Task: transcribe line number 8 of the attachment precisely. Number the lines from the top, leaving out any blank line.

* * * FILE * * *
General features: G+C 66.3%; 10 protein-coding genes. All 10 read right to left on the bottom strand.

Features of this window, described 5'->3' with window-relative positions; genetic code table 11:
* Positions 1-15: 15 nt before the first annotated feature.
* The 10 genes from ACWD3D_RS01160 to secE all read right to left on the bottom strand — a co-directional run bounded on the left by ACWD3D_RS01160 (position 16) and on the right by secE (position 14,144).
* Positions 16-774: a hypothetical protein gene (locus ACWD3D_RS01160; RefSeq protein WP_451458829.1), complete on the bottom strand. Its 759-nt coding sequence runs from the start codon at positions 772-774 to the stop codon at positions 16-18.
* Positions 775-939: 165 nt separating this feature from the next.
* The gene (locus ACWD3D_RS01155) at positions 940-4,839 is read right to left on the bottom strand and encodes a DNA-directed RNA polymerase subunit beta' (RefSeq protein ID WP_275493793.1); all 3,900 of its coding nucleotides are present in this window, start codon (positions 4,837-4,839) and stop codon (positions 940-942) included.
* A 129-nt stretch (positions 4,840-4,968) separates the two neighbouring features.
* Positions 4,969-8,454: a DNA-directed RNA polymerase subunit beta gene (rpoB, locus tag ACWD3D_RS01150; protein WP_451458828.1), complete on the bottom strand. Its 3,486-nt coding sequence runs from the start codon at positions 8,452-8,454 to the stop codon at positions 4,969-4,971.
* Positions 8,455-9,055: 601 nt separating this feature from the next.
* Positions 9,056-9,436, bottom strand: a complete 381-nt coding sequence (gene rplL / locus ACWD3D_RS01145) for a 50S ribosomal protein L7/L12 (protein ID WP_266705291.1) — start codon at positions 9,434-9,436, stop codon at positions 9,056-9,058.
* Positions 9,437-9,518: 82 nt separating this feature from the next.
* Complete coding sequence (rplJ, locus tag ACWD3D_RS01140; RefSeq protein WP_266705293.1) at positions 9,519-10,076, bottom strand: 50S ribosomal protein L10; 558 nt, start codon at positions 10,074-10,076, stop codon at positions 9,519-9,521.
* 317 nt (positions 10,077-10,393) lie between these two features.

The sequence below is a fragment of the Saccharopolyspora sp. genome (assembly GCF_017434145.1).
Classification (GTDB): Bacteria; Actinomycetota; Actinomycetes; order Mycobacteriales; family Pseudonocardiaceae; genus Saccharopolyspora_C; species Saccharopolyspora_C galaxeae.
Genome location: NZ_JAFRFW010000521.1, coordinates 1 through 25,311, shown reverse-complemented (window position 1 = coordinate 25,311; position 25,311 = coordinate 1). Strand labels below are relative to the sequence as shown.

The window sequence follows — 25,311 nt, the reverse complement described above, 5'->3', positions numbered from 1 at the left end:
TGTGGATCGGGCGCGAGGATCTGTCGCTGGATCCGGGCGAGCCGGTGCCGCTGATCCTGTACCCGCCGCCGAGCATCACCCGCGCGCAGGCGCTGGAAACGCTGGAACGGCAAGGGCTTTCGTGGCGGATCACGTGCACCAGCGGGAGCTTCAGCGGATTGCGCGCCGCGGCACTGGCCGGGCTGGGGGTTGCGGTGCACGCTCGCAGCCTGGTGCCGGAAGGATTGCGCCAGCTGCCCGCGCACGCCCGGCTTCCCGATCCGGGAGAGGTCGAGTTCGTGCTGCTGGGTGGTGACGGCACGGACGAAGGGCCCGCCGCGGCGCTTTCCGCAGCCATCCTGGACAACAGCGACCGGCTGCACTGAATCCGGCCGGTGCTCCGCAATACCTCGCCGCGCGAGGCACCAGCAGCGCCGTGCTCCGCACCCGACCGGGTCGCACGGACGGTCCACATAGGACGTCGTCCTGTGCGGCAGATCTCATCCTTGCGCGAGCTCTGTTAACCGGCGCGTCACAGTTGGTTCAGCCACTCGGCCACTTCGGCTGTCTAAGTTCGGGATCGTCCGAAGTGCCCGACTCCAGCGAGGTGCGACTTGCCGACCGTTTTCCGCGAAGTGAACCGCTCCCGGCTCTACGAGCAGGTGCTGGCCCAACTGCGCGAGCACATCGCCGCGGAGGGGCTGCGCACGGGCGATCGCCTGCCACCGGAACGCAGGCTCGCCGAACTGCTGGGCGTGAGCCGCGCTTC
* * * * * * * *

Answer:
* A 129-nt stretch (positions 4,840-4,968) separates the two neighbouring features.